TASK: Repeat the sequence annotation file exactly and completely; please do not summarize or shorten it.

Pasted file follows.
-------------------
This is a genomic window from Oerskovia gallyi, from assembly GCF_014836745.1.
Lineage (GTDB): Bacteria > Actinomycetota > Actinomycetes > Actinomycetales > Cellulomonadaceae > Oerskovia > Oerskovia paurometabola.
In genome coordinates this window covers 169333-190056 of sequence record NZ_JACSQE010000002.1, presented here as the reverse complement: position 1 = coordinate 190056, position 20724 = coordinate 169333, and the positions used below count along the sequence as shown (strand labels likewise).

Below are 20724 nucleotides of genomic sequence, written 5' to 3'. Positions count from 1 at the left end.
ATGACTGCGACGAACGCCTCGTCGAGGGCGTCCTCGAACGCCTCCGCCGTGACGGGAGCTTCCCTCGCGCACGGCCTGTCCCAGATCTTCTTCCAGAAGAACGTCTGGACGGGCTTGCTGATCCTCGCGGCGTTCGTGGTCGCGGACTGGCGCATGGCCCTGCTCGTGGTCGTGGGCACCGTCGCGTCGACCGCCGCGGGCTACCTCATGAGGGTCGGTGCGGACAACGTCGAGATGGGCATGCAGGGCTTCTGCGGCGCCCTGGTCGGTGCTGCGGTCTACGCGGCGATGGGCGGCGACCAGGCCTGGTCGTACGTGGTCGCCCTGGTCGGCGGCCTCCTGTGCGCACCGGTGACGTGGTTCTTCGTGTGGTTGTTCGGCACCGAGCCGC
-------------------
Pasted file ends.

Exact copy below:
This is a genomic window from Oerskovia gallyi, from assembly GCF_014836745.1.
Lineage (GTDB): Bacteria > Actinomycetota > Actinomycetes > Actinomycetales > Cellulomonadaceae > Oerskovia > Oerskovia paurometabola.
In genome coordinates this window covers 169333-190056 of sequence record NZ_JACSQE010000002.1, presented here as the reverse complement: position 1 = coordinate 190056, position 20724 = coordinate 169333, and the positions used below count along the sequence as shown (strand labels likewise).

Below are 20724 nucleotides of genomic sequence, written 5' to 3'. Positions count from 1 at the left end.
ATGACTGCGACGAACGCCTCGTCGAGGGCGTCCTCGAACGCCTCCGCCGTGACGGGAGCTTCCCTCGCGCACGGCCTGTCCCAGATCTTCTTCCAGAAGAACGTCTGGACGGGCTTGCTGATCCTCGCGGCGTTCGTGGTCGCGGACTGGCGCATGGCCCTGCTCGTGGTCGTGGGCACCGTCGCGTCGACCGCCGCGGGCTACCTCATGAGGGTCGGTGCGGACAACGTCGAGATGGGCATGCAGGGCTTCTGCGGCGCCCTGGTCGGTGCTGCGGTCTACGCGGCGATGGGCGGCGACCAGGCCTGGTCGTACGTGGTCGCCCTGGTCGGCGGCCTCCTGTGCGCACCGGTGACGTGGTTCTTCGTGTGGTTGTTCGGCACCGAGCCGC